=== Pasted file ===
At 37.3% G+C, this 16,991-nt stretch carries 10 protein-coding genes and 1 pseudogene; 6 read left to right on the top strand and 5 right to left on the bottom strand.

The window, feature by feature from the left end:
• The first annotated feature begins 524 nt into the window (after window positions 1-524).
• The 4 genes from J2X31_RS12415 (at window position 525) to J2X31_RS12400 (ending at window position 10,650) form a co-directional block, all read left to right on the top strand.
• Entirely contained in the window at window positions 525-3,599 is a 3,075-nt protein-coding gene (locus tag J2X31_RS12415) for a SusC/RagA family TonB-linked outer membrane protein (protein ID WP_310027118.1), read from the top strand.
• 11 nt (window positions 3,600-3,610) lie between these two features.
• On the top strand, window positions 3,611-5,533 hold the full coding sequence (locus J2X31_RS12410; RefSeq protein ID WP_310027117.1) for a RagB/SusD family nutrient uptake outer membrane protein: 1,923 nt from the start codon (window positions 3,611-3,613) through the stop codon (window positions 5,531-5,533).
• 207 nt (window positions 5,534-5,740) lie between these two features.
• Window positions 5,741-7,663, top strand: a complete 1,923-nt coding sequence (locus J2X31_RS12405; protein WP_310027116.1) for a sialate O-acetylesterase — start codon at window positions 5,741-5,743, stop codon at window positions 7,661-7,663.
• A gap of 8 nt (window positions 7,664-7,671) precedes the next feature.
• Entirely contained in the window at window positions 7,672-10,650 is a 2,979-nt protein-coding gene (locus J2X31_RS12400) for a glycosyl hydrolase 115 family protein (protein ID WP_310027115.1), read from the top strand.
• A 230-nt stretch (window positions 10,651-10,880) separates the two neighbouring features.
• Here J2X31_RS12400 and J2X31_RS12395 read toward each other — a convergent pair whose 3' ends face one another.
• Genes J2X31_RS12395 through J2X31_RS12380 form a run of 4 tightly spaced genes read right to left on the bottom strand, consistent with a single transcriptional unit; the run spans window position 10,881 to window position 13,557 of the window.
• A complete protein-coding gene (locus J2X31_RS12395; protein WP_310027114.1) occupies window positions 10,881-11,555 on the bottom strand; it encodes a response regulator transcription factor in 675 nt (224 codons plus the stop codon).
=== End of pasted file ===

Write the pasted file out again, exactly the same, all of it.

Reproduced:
At 37.3% G+C, this 16,991-nt stretch carries 10 protein-coding genes and 1 pseudogene; 6 read left to right on the top strand and 5 right to left on the bottom strand.

The window, feature by feature from the left end:
• The first annotated feature begins 524 nt into the window (after window positions 1-524).
• The 4 genes from J2X31_RS12415 (at window position 525) to J2X31_RS12400 (ending at window position 10,650) form a co-directional block, all read left to right on the top strand.
• Entirely contained in the window at window positions 525-3,599 is a 3,075-nt protein-coding gene (locus tag J2X31_RS12415) for a SusC/RagA family TonB-linked outer membrane protein (protein ID WP_310027118.1), read from the top strand.
• 11 nt (window positions 3,600-3,610) lie between these two features.
• On the top strand, window positions 3,611-5,533 hold the full coding sequence (locus J2X31_RS12410; RefSeq protein ID WP_310027117.1) for a RagB/SusD family nutrient uptake outer membrane protein: 1,923 nt from the start codon (window positions 3,611-3,613) through the stop codon (window positions 5,531-5,533).
• 207 nt (window positions 5,534-5,740) lie between these two features.
• Window positions 5,741-7,663, top strand: a complete 1,923-nt coding sequence (locus J2X31_RS12405; protein WP_310027116.1) for a sialate O-acetylesterase — start codon at window positions 5,741-5,743, stop codon at window positions 7,661-7,663.
• A gap of 8 nt (window positions 7,664-7,671) precedes the next feature.
• Entirely contained in the window at window positions 7,672-10,650 is a 2,979-nt protein-coding gene (locus J2X31_RS12400) for a glycosyl hydrolase 115 family protein (protein ID WP_310027115.1), read from the top strand.
• A 230-nt stretch (window positions 10,651-10,880) separates the two neighbouring features.
• Here J2X31_RS12400 and J2X31_RS12395 read toward each other — a convergent pair whose 3' ends face one another.
• Genes J2X31_RS12395 through J2X31_RS12380 form a run of 4 tightly spaced genes read right to left on the bottom strand, consistent with a single transcriptional unit; the run spans window position 10,881 to window position 13,557 of the window.
• A complete protein-coding gene (locus J2X31_RS12395; protein WP_310027114.1) occupies window positions 10,881-11,555 on the bottom strand; it encodes a response regulator transcription factor in 675 nt (224 codons plus the stop codon).